his left or right (knowing that the block/charge requires
the defender to take the hit squarely -- grazing the
outside shoulder or colliding with a widely set leg
does not a charge make).
As the offensive player, you can't wait till you're
airborne to make a decision. Despite what you may have
heard, neither Houdini nor Michael Jordan in his prime
could change direction in the air. Nor can you wait
till you plant your take-off foot. A driver who intends
to jump off of one leg reaches the point of no return
just before his second-to-last step. That foot sets
the course. If you need to accelerate or change direction,
you do that by altering how and where you place that
second-to-last foot. First, your brain tells you "Explode"
or "Veer right." Then you relay the information to your
feet, and you plant that second-to-last step accordingly.
I defy anyone filling a lane on the break or driving
in a halfcourt setting to change directions AFTER planting
the second-to-last foot. Yet this is what the current
block/charge interpretation requires the driver to do.
My solution starts with extending the restricted zone
out another foot while rendering the actual line invisible
-- that is, it would be in the back of the refs' mind,
as it used to be, but not painted on the court. This
will free up the refs' eyes to look outward at the unfolding
play, rather than downward at the defender's feet. The
ref -- either a trailer or an under-the-basket ref --
should take "the long view," keeping both the driver
and the help defender in the line of sight, even though
the two players initially may be far apart. Refs also
need to develop a feel for the "right-left" or "left-right"
rhythm of a driver's steps. A righthander generally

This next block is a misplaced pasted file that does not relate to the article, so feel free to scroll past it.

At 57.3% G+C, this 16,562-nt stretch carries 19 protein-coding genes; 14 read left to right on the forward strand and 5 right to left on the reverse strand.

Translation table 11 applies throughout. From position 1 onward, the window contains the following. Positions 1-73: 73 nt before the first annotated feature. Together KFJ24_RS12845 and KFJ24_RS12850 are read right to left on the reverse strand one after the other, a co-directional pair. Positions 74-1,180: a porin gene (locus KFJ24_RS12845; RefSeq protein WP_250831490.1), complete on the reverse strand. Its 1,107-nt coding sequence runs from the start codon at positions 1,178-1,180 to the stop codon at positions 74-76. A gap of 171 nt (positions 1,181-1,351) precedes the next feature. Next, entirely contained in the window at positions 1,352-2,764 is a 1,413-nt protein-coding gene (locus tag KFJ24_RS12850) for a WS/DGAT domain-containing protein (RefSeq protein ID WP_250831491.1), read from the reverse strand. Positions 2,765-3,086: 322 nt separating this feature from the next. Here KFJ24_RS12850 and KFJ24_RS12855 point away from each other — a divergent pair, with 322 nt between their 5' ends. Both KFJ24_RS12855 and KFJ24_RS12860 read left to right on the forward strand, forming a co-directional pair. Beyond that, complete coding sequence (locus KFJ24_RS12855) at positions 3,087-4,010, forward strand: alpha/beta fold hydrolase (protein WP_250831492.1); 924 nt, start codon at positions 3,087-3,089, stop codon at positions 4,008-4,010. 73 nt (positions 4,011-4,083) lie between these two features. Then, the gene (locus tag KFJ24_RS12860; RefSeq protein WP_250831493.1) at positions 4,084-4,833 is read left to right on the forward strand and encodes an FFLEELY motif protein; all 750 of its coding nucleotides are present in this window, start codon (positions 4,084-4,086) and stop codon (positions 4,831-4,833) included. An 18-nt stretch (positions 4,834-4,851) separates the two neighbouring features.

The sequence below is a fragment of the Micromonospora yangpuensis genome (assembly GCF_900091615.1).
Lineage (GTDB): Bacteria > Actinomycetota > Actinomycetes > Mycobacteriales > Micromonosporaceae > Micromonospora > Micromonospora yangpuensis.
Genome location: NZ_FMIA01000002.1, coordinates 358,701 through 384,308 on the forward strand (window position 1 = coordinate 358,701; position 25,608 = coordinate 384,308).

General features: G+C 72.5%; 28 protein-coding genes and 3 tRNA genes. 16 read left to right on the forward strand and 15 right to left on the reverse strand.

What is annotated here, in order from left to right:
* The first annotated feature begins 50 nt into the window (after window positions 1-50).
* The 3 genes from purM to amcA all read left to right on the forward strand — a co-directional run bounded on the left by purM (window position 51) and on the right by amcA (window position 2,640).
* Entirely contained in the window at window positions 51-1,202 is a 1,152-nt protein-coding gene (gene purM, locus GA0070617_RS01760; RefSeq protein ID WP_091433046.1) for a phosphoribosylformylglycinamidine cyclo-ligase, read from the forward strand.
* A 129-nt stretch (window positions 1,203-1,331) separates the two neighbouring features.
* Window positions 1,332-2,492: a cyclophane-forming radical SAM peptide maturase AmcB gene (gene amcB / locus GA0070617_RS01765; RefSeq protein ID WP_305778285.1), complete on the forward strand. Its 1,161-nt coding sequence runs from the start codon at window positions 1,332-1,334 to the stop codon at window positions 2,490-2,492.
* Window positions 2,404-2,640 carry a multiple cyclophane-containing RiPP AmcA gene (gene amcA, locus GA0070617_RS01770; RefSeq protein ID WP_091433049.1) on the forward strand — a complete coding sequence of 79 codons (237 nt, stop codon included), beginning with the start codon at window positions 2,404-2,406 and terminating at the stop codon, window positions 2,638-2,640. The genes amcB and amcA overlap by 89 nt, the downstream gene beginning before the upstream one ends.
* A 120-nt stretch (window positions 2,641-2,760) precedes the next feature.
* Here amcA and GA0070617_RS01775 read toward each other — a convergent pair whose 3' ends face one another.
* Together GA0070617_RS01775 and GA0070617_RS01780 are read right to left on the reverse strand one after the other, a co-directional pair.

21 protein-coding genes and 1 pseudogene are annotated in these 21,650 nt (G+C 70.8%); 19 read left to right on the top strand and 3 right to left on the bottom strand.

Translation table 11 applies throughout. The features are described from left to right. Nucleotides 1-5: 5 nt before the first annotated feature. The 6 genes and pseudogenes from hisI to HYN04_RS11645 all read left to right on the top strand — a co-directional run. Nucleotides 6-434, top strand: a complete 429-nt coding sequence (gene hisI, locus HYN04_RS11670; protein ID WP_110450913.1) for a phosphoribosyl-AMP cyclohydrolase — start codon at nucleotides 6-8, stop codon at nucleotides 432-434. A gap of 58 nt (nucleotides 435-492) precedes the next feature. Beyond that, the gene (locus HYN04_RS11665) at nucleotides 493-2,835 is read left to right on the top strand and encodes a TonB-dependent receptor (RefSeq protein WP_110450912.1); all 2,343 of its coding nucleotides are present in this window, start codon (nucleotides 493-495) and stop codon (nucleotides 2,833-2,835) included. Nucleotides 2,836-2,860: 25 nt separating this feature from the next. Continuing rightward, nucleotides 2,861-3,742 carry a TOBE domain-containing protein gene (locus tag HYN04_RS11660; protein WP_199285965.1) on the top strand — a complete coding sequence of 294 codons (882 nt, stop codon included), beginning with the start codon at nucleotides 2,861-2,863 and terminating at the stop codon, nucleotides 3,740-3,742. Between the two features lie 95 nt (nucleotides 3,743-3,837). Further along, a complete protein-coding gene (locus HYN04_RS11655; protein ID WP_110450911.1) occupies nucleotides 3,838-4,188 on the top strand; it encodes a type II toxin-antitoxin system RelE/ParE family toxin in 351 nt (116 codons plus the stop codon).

leaps off his left foot, so refs should be ready to
look at the relationship between the driver and the
help defender as the driver gets ready to plant his
right foot -- the step before his take-off step.
If the defender is not set and directly in the path
PRIOR to the planting of the second-to-last-step, it's
a block. The benefit of any doubt should go to the athlete
doing exciting things, not the flat-foot floogie clogging
Granted, this will make it considerably more difficult
for a help defender to draw a charge. So what? Who cares?
Help defenders with athleticism can help in other ways.
They can strip the ball, block the shot or get a hand
in the shooter's face. As for the help defenders without
athleticism, they can find another line of work. Trust
me, no one will miss them.
The Past as Prologue: Revving Up the NBA
Getting the block/charge calls right will speed up the
game dramatically. Fastbreaks won't just be more numerous,
they'll actually be fast. Teams will attack the basket
in halfcourt, rather than milking the clock before hoisting
a trey. Instead of Allen Iverson being badgered to bulk
up, the bulked up will be badgered to slim down.
Exactly forty years ago, when there was no three-point
line and players didn't shoot nearly as well as they
do today, teams averaged 118.8 points per game. Pro
basketball was a wide-open, fast-paced game played by
tall, skinny guys who loved to run. Giving a fair shake
to drivers -- the one group of players capable of revving
things up -- is an essential first step to restoring
the freedom of movement that once was the NBA's hallmark.
Dennis Hans's essays on basketball
-- including the styles, rhythms and fundamentals of
free-throw shooting -- have appeared online at the Sporting
News, Slate, InsideHoops.com and The Black World Today
(tbwt.com). His writings on other topics have appeared
in the New York Times, Washington Post and Miami Herald,
among other outlets. He can be reached at HANS_D@popmail.firn.edu